[532.1] East Cleveland Housing Code § 1351.02 (1964).
[533.2] East Cleveland Housing Code § 1341.08 (1966).
[533.3] The Housing Code defines a "dwelling unit" as "a group of rooms arranged, maintained or designed to be occupied by a single family and consisting of a complete bathroom with toilet, lavatory and tub or shower facilities; one, and one only, complete kitchen or kitchenette with approved cooking, refrigeration and sink facilities; approved living and sleeping facilities. All of such facilities shall be in contiguous rooms and used exclusively by such family and by any authorized persons occupying such dwelling unit with the family." § 1341.07.
[533.4] There is some suggestion in the record that the other dwelling unit in the appellant's house was also occupied by relatives of Mrs. Moore. A notice of violation dated January 16, 1973, refers to "Ms. Carol Moore and her son, Derik," as illegal occupants in the other unit, and at some point the illegal occupancy in one of the units allegedly was corrected by transferring one occupant over to the other unit.
[533.5] Mrs. Moore, as the owner of the house, was responsible for compliance with the Housing Code. East Cleveland Housing Code § 1343.04 (1966). The illegal occupant, however, was identified by the city as John Moore, Jr., Mrs. Moore's grandson. The record suggests no reason why he was named, rather than Dale Moore, Jr. The occupancy might have been legal but for one of the two grandsons. One of Mrs. Moore's sons, together with his son, could have lived with Mrs. Moore under § 1341.08 (d) of the Code if they were dependent on her. The other son, provided he was "unmarried," could have been included under § 1341.08 (b).
[534.6] East Cleveland Building Code § 1311.02 (1965).
[537.7] The opinion of Mr. Justice Powell and Mr. Justice Brennan's concurring opinion both emphasize the traditional importance of the extended family in American life. But I fail to understand why it follows that the residents of East Cleveland are constitutionally prevented from following what Mr. Justice Brennan calls the "pattern" of "white suburbia," even though that choice may reflect "cultural myopia." In point of fact, East Cleveland is a predominantly Negro community, with a Negro City Manager and City Commission.
[538.8] The observation of Mr. Justice Holmes quoted in the Belle Terre opinion, 416 U.S., at 8 n.5, bears repeating here.
"When a legal distinction is determined, as no one doubts that it may be, between night and day, childhood and maturity, or any other extremes, a point has to be fixed or a line has to be drawn, or gradually picked out by successive decisions, to mark where the change takes place. Looked at by itself without regard to the necessity behind it the line or point seems arbitrary. It might as well or nearly as well be a little more to one side or the other. But when it is seen that a line or point there must be, and that there is no mathematical or logical way of fixing it precisely, the decision of the legislature must be accepted unless we can say that it is very wide of any reasonable mark." Louisville Gas Co. v. Coleman, 277 U.S. 32, 41 (dissenting opinion).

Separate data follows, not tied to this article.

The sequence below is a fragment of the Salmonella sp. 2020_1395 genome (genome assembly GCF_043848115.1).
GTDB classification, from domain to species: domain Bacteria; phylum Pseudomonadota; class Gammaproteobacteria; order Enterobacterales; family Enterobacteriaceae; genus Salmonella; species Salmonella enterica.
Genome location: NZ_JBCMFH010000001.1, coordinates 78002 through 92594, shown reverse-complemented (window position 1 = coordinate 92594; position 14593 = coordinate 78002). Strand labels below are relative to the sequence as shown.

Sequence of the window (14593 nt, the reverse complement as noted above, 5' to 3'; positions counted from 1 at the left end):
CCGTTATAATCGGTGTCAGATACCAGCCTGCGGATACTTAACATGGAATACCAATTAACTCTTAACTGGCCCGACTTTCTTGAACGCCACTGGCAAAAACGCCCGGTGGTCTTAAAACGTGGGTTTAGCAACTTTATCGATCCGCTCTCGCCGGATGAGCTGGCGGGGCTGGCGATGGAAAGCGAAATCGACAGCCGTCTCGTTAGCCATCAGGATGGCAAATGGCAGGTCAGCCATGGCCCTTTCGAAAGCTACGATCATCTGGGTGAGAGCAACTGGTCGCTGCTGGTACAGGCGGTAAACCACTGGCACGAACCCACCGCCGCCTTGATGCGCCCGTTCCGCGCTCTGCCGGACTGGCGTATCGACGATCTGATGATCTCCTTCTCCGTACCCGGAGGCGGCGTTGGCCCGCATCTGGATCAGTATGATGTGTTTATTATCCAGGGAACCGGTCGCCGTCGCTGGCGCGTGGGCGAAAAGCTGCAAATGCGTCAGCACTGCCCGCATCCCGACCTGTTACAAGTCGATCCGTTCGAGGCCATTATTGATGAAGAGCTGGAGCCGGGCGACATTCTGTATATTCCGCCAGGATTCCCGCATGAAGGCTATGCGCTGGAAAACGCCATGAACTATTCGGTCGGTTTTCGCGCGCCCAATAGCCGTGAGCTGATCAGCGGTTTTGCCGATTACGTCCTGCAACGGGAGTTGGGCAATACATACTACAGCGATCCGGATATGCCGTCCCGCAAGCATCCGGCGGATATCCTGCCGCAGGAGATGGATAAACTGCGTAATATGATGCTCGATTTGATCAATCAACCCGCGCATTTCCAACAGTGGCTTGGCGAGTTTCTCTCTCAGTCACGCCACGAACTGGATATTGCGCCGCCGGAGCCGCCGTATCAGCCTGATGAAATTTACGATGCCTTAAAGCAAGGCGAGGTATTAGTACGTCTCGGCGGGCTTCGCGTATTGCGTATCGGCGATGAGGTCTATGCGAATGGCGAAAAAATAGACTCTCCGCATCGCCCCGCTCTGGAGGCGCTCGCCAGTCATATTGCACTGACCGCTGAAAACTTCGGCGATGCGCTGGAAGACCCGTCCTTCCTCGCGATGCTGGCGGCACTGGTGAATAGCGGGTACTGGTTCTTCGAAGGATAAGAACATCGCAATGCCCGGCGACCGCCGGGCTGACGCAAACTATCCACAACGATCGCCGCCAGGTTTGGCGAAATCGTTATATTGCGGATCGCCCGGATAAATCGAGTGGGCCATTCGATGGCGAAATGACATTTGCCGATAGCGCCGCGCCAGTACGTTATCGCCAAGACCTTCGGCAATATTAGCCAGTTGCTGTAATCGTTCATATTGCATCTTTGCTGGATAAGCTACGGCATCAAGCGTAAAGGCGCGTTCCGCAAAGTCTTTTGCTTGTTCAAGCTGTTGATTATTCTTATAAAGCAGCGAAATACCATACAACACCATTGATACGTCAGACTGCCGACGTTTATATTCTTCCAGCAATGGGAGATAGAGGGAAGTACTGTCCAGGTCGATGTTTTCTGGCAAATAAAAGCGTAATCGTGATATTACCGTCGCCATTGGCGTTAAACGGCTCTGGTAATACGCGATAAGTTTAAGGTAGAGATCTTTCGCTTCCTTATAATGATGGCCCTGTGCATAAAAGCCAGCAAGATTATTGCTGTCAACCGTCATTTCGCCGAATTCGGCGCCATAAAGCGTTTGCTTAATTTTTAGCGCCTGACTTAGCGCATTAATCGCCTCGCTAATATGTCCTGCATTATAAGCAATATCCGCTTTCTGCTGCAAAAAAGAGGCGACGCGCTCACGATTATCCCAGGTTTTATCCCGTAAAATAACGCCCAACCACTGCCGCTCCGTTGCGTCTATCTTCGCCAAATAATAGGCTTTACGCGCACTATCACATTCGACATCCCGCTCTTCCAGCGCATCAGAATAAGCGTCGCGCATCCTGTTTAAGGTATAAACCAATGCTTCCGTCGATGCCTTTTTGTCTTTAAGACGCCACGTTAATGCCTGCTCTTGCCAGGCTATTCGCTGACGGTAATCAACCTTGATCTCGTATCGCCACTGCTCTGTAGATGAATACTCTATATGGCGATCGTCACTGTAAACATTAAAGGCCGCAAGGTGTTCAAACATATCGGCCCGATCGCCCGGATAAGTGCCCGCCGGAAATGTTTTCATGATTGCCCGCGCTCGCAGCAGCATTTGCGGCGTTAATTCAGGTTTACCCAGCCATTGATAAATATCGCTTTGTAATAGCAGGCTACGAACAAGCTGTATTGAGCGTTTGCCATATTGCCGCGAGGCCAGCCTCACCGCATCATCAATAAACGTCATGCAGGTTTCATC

[539.9] The appellant makes much of East Cleveland Housing Code § 1351.03 (1966), which prescribes a minimum habitable floor area per person; she argues that because the municipality has chosen to establish a specific density control the single-family ordinance can have no role to play. It is obvious, however, that § 1351.03 is directed not at preserving the character of a residential area but at establishing minimum health and safety standards.
[539.10] Mr. Justice Stevens, in his opinion concurring in the judgment, frames the issue in terms of the "appellant's right to use her own property as she sees fit." Ante, at 513. Focusing on the householder's property rights does not substantially change the constitutional analysis. If the ordinance is invalid under the Equal Protection Clause as to those classes of people whose occupancy it forbids, I should suppose it is also invalid as an arbitrary intrusion upon the property owner's rights to have them live with her. On the other hand, if the ordinance is a rational attempt to promote "the city's interest in preserving the character of its neighborhoods," Young v. American Mini Theaters, 427 U.S. 50, 71 (opinion of Stevens, J.), it is consistent with the Equal Protection Clause and a permissible restriction on the use of private property under Euclid v. Ambler Realty Co., 272 U.S. 365, and Nectow v. Cambridge, 277 U.S. 183.
The state cases that Mr. Justice Stevens discusses do not answer this federal constitutional issue. For the most part, they deal with state-law issues concerning the proper statutory construction of the term "family," and they indicate only that state courts have been reluctant to extend ambiguous single-family zoning ordinances to nontransient, single-housekeeping units. By no means do they establish that narrow definitions of the term "family" are unconstitutional.
Finally, Mr. Justice Stevens calls the city to task for failing "to explain the need" for enacting this particular ordinance. Ante, at 520. This places the burden on the wrong party.